Last week’s bust, and several others over the past year (none of which have made a dent in supply on the street, incidentally), lends further credence to the theory that ready-made ecstasy is no longer being imported on the scale it once was, and that instead, domestic gangs are now bringing in just the ingredients and manufacturing it themselves. This was hinted at in a U.S. Drug Enforcement Agency report last year which noted that, “There also have been several large-scale 3,4-methylenedioxy-methamphetamine (MDMA), a.k.a. Ecstasy, laboratory seizures in the Sydney and Melbourne metropolitan areas. The chemicals seized at these MDMA laboratories originated from locations throughout Southeast Asia. Australian law enforcement and customs officials are also seizing increasing amounts of sassafras oil being smuggled through various ports-of-entry, such as Sydney and Melbourne. Sassafras oil produces safrole, which can be used as a precursor chemical in the manufacture of MDMA”.
Or as an ecstasy user, calling himself Zaki, put it recently, “I think Australia has stepped up to the mark and shown we are not only good at swimming, cricket [and] rugby. We are now among the best in good, clean and therefore harm-minimising MDMA production”.
The amount of harm MDMA does is another question (see below), but the fact remains that no matter how many busts the police make, ecstasy prices remain stable (at around $30 to $40 a hit), and there is never any shortage of supply in the dance clubs of any of the capital cities.
“The market is so big, and we know that there are lots of different ways that pills are getting here”, says Johnboy Davidson. “We’ll see big busts, you know, three million pills or something like that, and still supply won’t be affected.” Davidson is the spokesman for Bluelight, an Australian website that has grown to be the biggest online drugs forum in the world. A public advocate for the principles of harm minimisation, Davidson is careful not to paint himself as a wild-eyed libertarian of the “legalize it” stripe, but rather calls for a more “realistic approach” to drug use in Australia.
According to Davidson the international ecstasy trade began in earnest in the 1990s but, until recently, Australian drug traffickers haven’t had the means to make their own product. “The Golden Triangle states switched over from heroin to methamphetamine production in the ‘90s, and then they switched over to MDMA as well,” he says. “A lot of the supply routes came through Indonesia. There used to be a triangular trade from Europe, across Indonesia, and into Australia, but then it became more smugglers from China or Thailand bringing drugs into Australia via Indonesia. Oddly enough, the trade in Indonesia is run by a lot of African and even Israeli gangsters.”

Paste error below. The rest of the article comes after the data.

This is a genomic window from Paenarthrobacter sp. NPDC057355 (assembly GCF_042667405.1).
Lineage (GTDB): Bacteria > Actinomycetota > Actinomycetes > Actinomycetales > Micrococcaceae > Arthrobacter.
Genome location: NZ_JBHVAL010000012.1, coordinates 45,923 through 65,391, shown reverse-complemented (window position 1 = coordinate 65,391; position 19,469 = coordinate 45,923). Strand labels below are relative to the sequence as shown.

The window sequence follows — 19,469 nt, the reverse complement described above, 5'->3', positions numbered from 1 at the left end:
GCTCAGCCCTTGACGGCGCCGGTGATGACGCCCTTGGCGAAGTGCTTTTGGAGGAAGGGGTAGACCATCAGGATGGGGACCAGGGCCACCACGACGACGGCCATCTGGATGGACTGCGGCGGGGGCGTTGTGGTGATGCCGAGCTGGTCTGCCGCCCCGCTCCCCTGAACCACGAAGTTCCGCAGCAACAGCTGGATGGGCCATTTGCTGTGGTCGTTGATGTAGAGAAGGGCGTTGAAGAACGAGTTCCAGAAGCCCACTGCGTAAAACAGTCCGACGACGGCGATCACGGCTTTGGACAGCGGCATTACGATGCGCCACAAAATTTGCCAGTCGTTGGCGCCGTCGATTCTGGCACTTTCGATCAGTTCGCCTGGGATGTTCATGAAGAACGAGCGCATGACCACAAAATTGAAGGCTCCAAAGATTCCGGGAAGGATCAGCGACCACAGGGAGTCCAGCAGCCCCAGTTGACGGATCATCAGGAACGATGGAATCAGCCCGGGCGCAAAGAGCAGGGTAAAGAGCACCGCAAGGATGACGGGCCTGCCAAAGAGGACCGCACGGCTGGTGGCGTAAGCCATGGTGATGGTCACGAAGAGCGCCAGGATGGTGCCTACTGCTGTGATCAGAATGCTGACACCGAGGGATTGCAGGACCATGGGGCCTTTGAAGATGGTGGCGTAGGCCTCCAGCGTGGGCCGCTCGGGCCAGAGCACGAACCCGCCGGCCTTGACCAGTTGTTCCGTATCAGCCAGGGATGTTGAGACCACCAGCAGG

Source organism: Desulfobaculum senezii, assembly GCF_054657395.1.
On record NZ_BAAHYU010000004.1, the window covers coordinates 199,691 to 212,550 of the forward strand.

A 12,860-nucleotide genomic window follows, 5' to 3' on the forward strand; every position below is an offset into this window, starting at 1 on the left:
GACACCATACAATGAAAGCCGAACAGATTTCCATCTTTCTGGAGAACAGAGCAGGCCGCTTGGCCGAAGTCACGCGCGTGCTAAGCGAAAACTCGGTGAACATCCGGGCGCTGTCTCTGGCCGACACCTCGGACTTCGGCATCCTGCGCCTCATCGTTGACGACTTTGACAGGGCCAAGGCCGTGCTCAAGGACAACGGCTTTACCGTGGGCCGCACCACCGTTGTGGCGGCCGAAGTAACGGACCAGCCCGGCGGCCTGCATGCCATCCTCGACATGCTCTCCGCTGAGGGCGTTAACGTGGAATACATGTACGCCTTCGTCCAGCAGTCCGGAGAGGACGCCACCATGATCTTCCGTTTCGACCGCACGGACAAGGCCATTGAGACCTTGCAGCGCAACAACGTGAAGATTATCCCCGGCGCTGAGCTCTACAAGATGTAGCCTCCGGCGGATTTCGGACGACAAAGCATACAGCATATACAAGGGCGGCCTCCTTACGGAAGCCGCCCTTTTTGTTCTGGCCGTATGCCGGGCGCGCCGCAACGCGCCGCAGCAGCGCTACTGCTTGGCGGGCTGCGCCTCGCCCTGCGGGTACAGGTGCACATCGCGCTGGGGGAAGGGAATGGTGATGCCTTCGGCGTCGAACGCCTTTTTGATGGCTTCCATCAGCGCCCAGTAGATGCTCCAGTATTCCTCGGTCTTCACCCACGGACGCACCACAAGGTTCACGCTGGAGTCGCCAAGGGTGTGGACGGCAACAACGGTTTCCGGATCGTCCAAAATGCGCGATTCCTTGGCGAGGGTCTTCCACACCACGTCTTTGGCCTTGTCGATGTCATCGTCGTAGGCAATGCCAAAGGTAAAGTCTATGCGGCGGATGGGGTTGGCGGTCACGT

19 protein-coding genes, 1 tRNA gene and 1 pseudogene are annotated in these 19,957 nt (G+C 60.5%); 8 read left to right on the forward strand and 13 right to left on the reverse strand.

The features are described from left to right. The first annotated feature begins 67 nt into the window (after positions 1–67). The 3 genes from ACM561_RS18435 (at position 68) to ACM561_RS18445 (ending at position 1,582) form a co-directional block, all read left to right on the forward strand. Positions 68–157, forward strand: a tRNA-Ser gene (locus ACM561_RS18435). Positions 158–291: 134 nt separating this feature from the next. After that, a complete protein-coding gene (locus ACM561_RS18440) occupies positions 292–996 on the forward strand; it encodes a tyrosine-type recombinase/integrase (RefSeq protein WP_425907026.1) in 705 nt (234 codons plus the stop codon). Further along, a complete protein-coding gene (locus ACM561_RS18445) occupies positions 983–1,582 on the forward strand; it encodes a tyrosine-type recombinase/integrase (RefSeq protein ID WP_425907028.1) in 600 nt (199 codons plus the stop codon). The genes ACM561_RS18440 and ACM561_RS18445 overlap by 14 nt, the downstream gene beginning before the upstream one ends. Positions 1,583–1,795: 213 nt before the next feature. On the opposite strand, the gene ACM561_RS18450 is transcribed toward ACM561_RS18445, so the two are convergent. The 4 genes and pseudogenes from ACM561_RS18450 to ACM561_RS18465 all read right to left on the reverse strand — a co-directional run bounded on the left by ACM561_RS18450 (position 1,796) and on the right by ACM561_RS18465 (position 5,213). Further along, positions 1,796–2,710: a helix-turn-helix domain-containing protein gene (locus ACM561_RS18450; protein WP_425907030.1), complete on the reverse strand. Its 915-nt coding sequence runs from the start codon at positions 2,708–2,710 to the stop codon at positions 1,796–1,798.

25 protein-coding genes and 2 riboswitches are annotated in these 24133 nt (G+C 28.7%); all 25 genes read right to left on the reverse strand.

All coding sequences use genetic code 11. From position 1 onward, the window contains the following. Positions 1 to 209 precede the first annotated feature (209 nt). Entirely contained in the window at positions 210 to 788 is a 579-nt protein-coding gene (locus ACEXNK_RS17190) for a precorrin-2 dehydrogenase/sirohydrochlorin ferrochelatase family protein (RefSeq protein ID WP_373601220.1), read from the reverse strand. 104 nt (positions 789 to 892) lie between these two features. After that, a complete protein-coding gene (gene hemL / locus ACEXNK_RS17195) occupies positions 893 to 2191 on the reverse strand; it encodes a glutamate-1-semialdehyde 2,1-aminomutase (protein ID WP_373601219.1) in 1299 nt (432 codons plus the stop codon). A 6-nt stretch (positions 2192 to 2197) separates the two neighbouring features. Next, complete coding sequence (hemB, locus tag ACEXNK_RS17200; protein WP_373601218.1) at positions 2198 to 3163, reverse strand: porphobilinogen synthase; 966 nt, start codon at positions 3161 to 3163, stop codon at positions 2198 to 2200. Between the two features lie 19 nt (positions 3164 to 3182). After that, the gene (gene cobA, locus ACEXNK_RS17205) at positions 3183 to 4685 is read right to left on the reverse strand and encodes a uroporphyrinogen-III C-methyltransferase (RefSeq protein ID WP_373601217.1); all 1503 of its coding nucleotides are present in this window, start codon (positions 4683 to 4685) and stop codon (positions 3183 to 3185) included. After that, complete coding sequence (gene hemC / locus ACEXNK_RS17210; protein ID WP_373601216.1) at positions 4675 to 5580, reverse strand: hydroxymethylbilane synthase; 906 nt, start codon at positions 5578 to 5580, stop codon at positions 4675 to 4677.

Today, however, some of the best ecstasy on the market is thought to be home-grown, and in the past six months to eight months, the Australian market has been flooded with high-quality MDMA and other pills. Ecstasy is given street names according to the colour of the pills and the type of logo that is stamped on them: Red and green Mitsubishis (red or green pills with the Mitsubishi automaker’s logo stamped on them), yellow doves, red Rolexes and red Russians have all been popular on the market lately and, according to those who take them, these drugs are more pure than anything they’ve had for years.
But for Australian drug traffickers to make their own ecstasy takes both expertise – about equivalent to that of a third-year university chemistry student – and equipment, including precursor chemicals and a pill-pressing machine. It is this second item that, experts say, is one of the hardest and most dangerous tools of the trade to come up with.
“Pill presses are a monitored thing and you can’t buy one without a very good reason…having one is like printing money, and it’s one of those things that can get ripped off as well”, says Davidson, who makes a gun with his fingers and demonstrates what can happen if a rival crew hears about the existence of a pill machine. “Most of them would be only about the size of a washing machine. There was a bust three or four years ago somewhere in a block of flats in inner-city Melbourne where a neighbour complained about a guy who had his clothes-dryer on all night. So the landlord looked in, realised what it was, and told the cops. Then a full production lab was busted”.
So who was behind the Hume Highway bust? Cops are tight-lipped, not wanting to compromise their investigation. But speculation is that with the bust taking place near Wodonga, a small town that is also home to several motorcycle gangs and a crime rate far higher than similarly-sized Australian communities, one crew may have heard about a rival’s shipment and ratted it out to the police.